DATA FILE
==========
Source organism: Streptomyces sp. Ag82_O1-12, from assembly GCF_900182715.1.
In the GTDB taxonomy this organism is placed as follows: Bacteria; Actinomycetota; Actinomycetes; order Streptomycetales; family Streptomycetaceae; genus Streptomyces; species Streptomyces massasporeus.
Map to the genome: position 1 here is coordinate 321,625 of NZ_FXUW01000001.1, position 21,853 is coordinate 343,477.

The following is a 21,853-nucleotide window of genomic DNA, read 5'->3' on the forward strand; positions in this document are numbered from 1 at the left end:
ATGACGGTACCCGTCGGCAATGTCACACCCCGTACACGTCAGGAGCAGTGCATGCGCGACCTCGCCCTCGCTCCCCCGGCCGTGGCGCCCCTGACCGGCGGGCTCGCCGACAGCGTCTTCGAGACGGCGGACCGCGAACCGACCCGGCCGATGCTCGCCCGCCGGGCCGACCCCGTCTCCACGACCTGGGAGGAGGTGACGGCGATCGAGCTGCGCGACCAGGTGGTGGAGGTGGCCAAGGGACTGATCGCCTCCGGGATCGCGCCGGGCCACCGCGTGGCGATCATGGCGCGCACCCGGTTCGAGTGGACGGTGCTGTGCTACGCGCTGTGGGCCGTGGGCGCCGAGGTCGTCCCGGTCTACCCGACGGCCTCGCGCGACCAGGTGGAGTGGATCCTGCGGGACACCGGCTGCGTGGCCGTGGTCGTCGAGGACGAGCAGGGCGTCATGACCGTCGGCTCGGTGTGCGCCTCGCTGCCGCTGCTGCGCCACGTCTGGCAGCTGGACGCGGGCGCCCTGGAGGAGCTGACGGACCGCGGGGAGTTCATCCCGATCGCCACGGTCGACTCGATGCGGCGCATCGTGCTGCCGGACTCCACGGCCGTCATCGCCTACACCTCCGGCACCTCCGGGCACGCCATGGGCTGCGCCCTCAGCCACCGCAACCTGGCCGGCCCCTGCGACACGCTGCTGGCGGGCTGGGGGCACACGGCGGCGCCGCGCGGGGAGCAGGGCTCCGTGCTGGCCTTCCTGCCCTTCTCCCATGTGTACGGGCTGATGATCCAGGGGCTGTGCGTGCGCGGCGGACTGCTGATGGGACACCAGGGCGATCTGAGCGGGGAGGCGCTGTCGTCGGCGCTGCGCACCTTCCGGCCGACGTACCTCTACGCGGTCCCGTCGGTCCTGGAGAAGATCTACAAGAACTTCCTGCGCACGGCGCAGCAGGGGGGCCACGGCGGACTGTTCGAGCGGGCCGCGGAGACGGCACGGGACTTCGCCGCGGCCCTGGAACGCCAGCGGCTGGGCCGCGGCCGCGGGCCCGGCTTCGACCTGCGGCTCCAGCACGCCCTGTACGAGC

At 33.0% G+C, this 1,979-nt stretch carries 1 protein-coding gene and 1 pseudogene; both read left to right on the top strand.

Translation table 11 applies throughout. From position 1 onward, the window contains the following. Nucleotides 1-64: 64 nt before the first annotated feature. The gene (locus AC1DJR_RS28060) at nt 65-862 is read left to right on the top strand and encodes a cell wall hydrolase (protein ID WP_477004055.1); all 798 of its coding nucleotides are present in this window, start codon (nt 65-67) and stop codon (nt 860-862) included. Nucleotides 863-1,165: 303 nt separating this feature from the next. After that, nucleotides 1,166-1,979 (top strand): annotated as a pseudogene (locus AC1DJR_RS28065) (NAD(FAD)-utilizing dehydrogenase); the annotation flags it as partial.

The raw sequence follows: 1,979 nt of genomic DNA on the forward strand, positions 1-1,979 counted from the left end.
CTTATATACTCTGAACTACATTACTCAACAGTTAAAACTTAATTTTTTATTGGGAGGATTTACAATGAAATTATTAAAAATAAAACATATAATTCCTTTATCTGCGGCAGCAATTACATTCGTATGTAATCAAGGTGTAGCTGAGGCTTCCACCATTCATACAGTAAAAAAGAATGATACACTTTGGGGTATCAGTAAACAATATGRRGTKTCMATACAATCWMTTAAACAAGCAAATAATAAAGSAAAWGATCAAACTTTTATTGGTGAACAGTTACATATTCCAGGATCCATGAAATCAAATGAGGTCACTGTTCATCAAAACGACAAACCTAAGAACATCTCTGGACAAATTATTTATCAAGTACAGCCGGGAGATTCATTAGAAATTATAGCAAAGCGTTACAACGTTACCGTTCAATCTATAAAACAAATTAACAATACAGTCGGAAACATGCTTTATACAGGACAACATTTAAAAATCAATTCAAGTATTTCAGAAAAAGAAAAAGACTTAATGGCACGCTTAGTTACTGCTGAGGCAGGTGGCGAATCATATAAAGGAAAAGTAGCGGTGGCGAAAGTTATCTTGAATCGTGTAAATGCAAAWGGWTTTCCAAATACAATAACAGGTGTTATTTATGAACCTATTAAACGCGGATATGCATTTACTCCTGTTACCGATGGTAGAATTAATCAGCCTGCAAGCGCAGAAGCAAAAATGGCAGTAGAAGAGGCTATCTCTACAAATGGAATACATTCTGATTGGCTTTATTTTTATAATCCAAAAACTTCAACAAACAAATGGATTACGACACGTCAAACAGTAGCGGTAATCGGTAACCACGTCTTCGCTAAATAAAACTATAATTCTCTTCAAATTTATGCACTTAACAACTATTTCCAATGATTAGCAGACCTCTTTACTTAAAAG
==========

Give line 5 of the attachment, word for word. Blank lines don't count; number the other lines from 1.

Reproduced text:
ATGACGGTACCCGTCGGCAATGTCACACCCCGTACACGTCAGGAGCAGTGCATGCGCGACCTCGCCCTCGCTCCCCCGGCCGTGGCGCCCCTGACCGGCGGGCTCGCCGACAGCGTCTTCGAGACGGCGGACCGCGAACCGACCCGGCCGATGCTCGCCCGCCGGGCCGACCCCGTCTCCACGACCTGGGAGGAGGTGACGGCGATCGAGCTGCGCGACCAGGTGGTGGAGGTGGCCAAGGGACTGATCGCCTCCGGGATCGCGCCGGGCCACCGCGTGGCGATCATGGCGCGCACCCGGTTCGAGTGGACGGTGCTGTGCTACGCGCTGTGGGCCGTGGGCGCCGAGGTCGTCCCGGTCTACCCGACGGCCTCGCGCGACCAGGTGGAGTGGATCCTGCGGGACACCGGCTGCGTGGCCGTGGTCGTCGAGGACGAGCAGGGCGTCATGACCGTCGGCTCGGTGTGCGCCTCGCTGCCGCTGCTGCGCCACGTCTGGCAGCTGGACGCGGGCGCCCTGGAGGAGCTGACGGACCGCGGGGAGTTCATCCCGATCGCCACGGTCGACTCGATGCGGCGCATCGTGCTGCCGGACTCCACGGCCGTCATCGCCTACACCTCCGGCACCTCCGGGCACGCCATGGGCTGCGCCCTCAGCCACCGCAACCTGGCCGGCCCCTGCGACACGCTGCTGGCGGGCTGGGGGCACACGGCGGCGCCGCGCGGGGAGCAGGGCTCCGTGCTGGCCTTCCTGCCCTTCTCCCATGTGTACGGGCTGATGATCCAGGGGCTGTGCGTGCGCGGCGGACTGCTGATGGGACACCAGGGCGATCTGAGCGGGGAGGCGCTGTCGTCGGCGCTGCGCACCTTCCGGCCGACGTACCTCTACGCGGTCCCGTCGGTCCTGGAGAAGATCTACAAGAACTTCCTGCGCACGGCGCAGCAGGGGGGCCACGGCGGACTGTTCGAGCGGGCCGCGGAGACGGCACGGGACTTCGCCGCGGCCCTGGAACGCCAGCGGCTGGGCCGCGGCCGCGGGCCCGGCTTCGACCTGCGGCTCCAGCACGCCCTGTACGAGC